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US-China Trade: Calls for Reform

This is the VOA Special English Economics Report, from http://voaspecialenglish.com | http://facebook.com/voalearningenglishLast week, we told about a recent talk in Washington on trade ties between the United States and China. Former Secretary of the Treasury Henry Paulson spoke with Former National Security Advisor Steve Hadley. The two men talked about the recent slowdown in the Chinese economy and the need for more personal spending in China.They also discussed the need for China to reform its state-owned companies. These companies often operate with low interest loans and a lot of help from the government. In July, President Obama said China was creating "an unfair playing field" in its car industry. That same month, the Obama administration requested talks, or consultations, at the World Trade Organization. The United States says China has unfairly placed more than $3 billion in taxes on imports of American-made cars. Officials say increasing the price of imports helps Chinese carmakers. Mister Paulson said Chinese government aid for state-owned companies, like oil companies and carmakers, will end up hurting China's economy. Mr. Paulson said this: "The only way that the Chinese are going to be able to successfully make the transition that they're going to need to make to an economy that's much more efficient is by continuing to reform the state owned enterprises." He said these state-owned companies need to compete fairly "without all the subsidies and the special benefits." Chinese exports to the United States remain strong. Demand for Chinese goods rose more than 11 percent in June. And China says total trade so far this year is nearly $2 trillion. That is up eight percent. China's strong imports have helped the country raise millions out of poverty.These gains were noted at human rights talks in July between the United States and China. But, American officials say political reforms in China have been slow. The head of the American delegation, Assistant Secretary of State Michael Posner noted China's economic gains. But he said political reforms in the country have not kept up with its economic changes. He said the human rights situation in China continues to get worse.Mr. Posner said: "Like people everywhere, Chinese people want to be treated with dignity. This means they seek economic opportunity and jobs. At the same time, they seek a lawful way to voice legitimate grievances and have a meaningful role in the political development of their own society."And that's the VOA Special English Economics Report. I'm Carolyn Presutti. (Adapted from a radio program broadcast 27Jul2012)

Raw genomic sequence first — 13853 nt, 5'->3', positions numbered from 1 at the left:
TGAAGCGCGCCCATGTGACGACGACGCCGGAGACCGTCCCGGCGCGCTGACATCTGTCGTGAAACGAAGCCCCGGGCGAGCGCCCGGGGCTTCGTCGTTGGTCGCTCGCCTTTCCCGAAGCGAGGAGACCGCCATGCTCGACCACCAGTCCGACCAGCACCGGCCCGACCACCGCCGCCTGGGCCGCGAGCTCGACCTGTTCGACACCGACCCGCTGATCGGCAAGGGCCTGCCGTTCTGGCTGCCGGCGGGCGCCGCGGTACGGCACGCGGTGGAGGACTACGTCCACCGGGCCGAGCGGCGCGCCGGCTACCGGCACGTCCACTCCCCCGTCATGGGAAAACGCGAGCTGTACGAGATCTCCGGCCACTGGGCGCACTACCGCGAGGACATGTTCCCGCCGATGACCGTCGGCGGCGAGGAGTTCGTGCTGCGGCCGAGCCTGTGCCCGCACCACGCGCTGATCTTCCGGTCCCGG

Length: 04:02

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